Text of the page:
A World Torn Asunder is a nice introduction to the Post-Apocalyptic world of Vampire Apocalypse. It avoids a lot of the pitfalls I've always had with zombie apocalypses. Specifically, 'how can people be so stupid to lose the entire planet to these guys?' George Romero has slow moving cannibal creatures destroy the world's population, despite the fact the military should be able to wipe them up very quickly. Yeah, I know it's social satire but that doesn't excuse some basic issues of storytelling. Was the military was on coffee break that week? Soldiers strike? Throw me a bone here.
While vampires taking over the planet is not quite as difficult to believe as zombies, there's still the question of 'how exactly do these people take over?' Derek Gunn's vampires can't exist in the daytime and die if you set them on fire. That's a pretty big pair of weaknesses. It's not like White Wolf's World of Darkness where the Antediluvians can just kill a million people by thinking hard and are immune to everything up to and including nuclear weapons.
Thankfully, the author handles the issue by having the world decaying before the vampires seize power. It reminds me a great deal of the Road Warrior's description of how humanity fell to chaos. What was the narrator's description?
To understand who he was, you have to go back to another time. When the world was powered by the black fuel. And the desert sprouted great cities of pipe and steel. Gone now, swept away. For reasons long forgotten, two mighty warrior tribes went to war and touched off a blaze which engulfed them all. Without fuel, they were nothing. They built a house of straw. The thundering machines sputtered and stopped. Their leaders talked and talked and talked. But nothing could stem the avalanche. Their world crumbled. The cities exploded. A whirlwind of looting, a firestorm of fear. Men began to feed on men.
The short version, described in the prologue, is that humanity has been cut off from the Middle East's oil supply by instabilities in the region. As a result, the rest of the world has fallen into economic chaos. The United States has split into fifty separate countries and everywhere else is equally ****ed. It's not entirely believable but it's enough to satisfy my suspension of disbelief. Really, without oil to power society, the world is going to collapse. Alternative energy be damned.
The depiction of small town life in the opening chapters really appealed to me. I grew up in a small town and believe me, if you want to take over the world you should start in Ashland, Ky. Russians could invade and it would be a month before the state government noticed. Plus, I'll be honest, I'm pretty sure my neighbors would sell my family out to the vampires for an extra foot of yard space.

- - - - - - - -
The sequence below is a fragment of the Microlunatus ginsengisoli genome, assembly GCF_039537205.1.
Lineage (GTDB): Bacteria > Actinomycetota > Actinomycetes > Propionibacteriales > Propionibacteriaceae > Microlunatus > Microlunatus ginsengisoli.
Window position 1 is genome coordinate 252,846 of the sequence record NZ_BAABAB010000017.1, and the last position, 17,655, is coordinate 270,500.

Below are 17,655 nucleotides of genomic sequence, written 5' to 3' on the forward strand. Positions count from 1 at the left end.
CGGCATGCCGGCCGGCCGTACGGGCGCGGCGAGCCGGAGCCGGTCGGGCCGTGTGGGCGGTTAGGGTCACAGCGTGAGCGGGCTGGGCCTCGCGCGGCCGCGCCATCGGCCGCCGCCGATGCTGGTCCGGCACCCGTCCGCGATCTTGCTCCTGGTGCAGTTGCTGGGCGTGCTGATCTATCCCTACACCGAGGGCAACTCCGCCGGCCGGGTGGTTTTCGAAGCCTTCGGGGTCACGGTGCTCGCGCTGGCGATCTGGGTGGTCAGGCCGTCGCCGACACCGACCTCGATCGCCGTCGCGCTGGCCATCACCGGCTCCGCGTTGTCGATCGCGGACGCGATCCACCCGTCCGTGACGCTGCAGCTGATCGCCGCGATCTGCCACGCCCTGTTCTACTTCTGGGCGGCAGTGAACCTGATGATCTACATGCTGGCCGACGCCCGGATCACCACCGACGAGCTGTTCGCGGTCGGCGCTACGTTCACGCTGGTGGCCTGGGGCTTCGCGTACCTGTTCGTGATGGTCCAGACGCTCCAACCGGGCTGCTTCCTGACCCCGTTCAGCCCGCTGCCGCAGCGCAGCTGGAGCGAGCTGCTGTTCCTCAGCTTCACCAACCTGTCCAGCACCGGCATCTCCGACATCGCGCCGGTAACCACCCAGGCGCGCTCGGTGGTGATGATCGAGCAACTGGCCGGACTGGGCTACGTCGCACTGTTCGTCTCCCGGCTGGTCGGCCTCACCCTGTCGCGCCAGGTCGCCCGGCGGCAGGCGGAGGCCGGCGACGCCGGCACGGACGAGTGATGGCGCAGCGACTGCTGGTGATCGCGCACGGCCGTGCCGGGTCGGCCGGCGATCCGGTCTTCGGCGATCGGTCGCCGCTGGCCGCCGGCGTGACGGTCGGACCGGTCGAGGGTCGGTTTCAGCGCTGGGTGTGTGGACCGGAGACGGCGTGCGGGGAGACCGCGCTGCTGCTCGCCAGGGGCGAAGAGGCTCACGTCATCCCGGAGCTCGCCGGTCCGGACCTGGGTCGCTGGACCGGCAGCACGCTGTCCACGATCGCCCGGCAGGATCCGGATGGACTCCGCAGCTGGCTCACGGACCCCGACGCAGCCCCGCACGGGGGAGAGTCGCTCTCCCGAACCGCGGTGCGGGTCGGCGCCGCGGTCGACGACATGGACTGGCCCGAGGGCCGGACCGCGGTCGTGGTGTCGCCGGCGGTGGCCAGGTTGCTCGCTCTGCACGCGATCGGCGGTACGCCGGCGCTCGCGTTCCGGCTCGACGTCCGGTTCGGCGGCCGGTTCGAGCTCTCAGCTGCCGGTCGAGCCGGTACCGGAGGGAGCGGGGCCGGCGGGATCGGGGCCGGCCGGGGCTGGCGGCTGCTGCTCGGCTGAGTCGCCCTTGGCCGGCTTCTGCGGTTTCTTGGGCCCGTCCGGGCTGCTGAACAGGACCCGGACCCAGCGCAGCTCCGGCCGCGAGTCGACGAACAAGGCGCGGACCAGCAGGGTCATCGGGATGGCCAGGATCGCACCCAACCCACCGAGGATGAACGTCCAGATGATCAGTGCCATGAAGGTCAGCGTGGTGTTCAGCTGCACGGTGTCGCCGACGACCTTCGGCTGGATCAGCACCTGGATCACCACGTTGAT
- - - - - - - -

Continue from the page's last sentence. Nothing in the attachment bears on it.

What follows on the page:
So, obviously, I'll sell them out first when the vampire revolution comes.
I won't post any spoilers but the shocking swerve at the end of the vampire "takeover" process left me feeling a little sick. It was a nice way to introduce our villains and show us just how dangerous they are. The fact that they take over through raw strength and no tricks is also a nice change. Too often, authors try and depict vampires as a race of Emperor Palpatines. While his manipulations were about the only thing good in the Star Wars prequels, I think there's something to be said for brute force. When forced between dying and their children dying or serving as a slave, most people will choose to be a slave.
That's just my experience. *shifts his eyes* By the way, all those worlds I've enslaved had it coming.
I won't bother describing the post-vampire takeover world other than to say it's nicely imagined as Hell on Earth. Humans live in camps as literal fodder for the vampires and they are guarded by traitors to the human race, people rewarded with slaves picked from the most attractive prisoners. Derek Gunn doesn't go into detail about that particular aspect, but it nicely reflects the world is a horrible place to live and there's nothing remotely sympathetic about its vampire rulers. No sparkly vampire romanticism here (not that there's anything wrong with that - I quickly tell my wife).
The majority of the book's later half is about a squadron of survivors who are doing their best to survive despite the slow decimation of their ranks. The majority of humanity is kept drugged out of their minds so there's not much in the way of a resistance as our story begins but our heroes are trying to change that. Despite that, their heroism never comes off as unbelievable and it neatly avoids the "one great man" theory of human leadership. There's a lot of people who serve in the Human Resistance and all of their contributions count. I love Terminator but it seems a bit of a cop-out to say that if not for John Conner, the entirety of humanity would roll over and die.
Overall, I really enjoyed the treatment of vampires. Are they 'Always Chaotic Evil' psychopaths who are irredeemably evil from their transformation? Yes. After so many years of poor misunderstood vampires, I'm more than happy to just watch them revert to their soulless evil bloodsucker roots. The main vampire, Nero, is a monstrous scumbag with no redeeming qualities and there's nothing wrong with that. It makes the situation for the humans all the more desperate.
I'm not the kind of guy who gushes over books but I I really enjoyed this one. It was a nice remedy to an overworked schedule and all manner of depressing things going on with my life. Sometimes, you just want to read about a squadron of desperate resistance fighters blowing the hell out of the undead.
Vampire Apocalypse: A World Torn Asunder is a book about fighting vampires, survival, and inspiring but believable protagonists. As fiction goes, you could do a lot worse. You know, if you like post-apocalyptic fiction about vampires running feeding pens straight out of your worst nightmares.
Maybe it's an acquired taste.